Peaks and Valleys for the U.S.
Caldwell led the U.S. results.
In an email, she wrote the Stockholm sprint course was a brute. “The course was extremely difficult not necessarily because of the terrain, but because of the lack of recovery. I liked that the hills were a little steeper and the flats were a little flatter than the course in Drammen. That played more to my strengths. Because of the slow conditions, you basically had to work all the downhills and there was very little time to recover.”
Her 11th overall included a win in her quarterfinal heat, further evidence that she is emerging as a top sprinter in any race. “My strategy in the quarter was to hop in behind someone fast and to try to conserve some energy for the final stretch. I think it worked out quite well, but it was a really hard effort.”
That first place quarterfinal effort sapped her. “I was definitely feeling a little tired in the semi,” Caldwell wrote.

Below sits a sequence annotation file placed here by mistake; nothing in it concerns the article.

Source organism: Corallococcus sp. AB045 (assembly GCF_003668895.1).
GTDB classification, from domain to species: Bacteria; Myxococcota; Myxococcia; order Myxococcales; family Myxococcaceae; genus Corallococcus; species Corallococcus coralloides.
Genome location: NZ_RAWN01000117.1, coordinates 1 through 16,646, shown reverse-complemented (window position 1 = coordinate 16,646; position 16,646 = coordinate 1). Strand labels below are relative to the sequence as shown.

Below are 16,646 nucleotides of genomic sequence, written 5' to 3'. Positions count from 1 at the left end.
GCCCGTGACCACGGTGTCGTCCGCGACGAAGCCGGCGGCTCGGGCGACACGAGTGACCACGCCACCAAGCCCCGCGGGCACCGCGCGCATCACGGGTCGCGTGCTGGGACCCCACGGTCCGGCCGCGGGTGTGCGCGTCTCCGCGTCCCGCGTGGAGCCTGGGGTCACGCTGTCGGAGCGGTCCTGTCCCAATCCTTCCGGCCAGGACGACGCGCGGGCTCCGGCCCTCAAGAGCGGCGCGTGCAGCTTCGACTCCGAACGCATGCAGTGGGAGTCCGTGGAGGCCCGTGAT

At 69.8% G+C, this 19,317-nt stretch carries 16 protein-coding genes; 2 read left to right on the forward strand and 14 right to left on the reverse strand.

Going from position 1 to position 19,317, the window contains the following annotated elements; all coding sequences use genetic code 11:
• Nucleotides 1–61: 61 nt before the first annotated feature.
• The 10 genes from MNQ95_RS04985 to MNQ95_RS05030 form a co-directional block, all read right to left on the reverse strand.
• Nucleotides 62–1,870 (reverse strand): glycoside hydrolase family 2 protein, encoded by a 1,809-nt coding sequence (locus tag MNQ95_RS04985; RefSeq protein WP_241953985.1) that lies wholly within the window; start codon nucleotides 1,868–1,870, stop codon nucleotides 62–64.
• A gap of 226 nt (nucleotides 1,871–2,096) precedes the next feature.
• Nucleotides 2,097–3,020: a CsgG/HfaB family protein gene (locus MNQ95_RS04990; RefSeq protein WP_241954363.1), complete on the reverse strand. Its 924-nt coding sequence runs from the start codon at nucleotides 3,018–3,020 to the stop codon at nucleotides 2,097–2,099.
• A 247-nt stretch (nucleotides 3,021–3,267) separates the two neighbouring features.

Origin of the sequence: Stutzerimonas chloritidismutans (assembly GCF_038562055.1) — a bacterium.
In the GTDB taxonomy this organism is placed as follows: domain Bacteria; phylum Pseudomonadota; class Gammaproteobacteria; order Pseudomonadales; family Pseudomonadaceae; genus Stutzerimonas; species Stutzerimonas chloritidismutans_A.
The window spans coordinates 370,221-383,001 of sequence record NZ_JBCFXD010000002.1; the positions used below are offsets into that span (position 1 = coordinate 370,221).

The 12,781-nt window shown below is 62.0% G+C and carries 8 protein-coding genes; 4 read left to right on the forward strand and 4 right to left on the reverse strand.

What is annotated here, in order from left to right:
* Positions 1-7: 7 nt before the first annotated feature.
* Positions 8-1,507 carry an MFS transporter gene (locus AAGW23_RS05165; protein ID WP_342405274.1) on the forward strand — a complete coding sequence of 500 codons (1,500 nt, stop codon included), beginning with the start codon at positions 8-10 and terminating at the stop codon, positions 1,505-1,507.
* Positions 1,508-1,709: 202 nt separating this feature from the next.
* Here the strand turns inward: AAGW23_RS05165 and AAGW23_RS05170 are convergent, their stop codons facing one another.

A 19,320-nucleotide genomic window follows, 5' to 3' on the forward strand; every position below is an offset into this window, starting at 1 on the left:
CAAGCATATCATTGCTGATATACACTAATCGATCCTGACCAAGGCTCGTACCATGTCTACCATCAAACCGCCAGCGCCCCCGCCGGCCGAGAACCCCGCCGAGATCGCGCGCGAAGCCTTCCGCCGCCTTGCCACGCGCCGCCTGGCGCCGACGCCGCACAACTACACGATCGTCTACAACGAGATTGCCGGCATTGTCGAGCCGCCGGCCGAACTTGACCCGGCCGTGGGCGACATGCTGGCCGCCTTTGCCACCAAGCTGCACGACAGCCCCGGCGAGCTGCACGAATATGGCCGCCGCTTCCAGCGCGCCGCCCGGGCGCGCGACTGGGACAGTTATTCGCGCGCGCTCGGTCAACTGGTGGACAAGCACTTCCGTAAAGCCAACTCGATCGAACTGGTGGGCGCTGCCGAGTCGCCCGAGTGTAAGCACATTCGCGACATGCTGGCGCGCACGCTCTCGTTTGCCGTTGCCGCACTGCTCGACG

“I chose to go with skis that kicked really well and I think that worked well in my quarter before I got tired, but in my semi it was a quick pace from the beginning and maybe my skis were gliding a little slower and kicking a little better than others, but I didn’t have the energy to stay with the fastest people on the flats and downs.” In the closing half-kilometer of her semifinal, won outright by Østberg, Caldwell faded — she finished sixth (+9.93).
Caldwell plans on racing this Saturday’s 5 k classic in Falun, then a skate sprint in Lahti, Finland on February 20th. After that, it’s a flight back Stateside for Ski Tour Canada prep. During all that time, while Caldwell focuses on what she can control, the FIS score keepers will be updating the tally for the sprint overall standings. “I try not to pay too much attention to the standings,” Caldwell wrote. “I feel like the best thing you can do is go out and race your hardest each week and getting hung up on things like points or rankings can only take away from that. I’ll be where I’ll be at the end of the season, but I’m more focused on each race as a new day than an overall ranking. Before this season, I sat down with Matt to write out some goals. I suggested top ten in the sprint standings at the end of the year and he said “how about top 5?”. I don’t know if I’ll end up in the top five at the end of the year or not, but knowing that I’ve been flirting with being in the top 5 at any point during the season is something that I will be proud of.”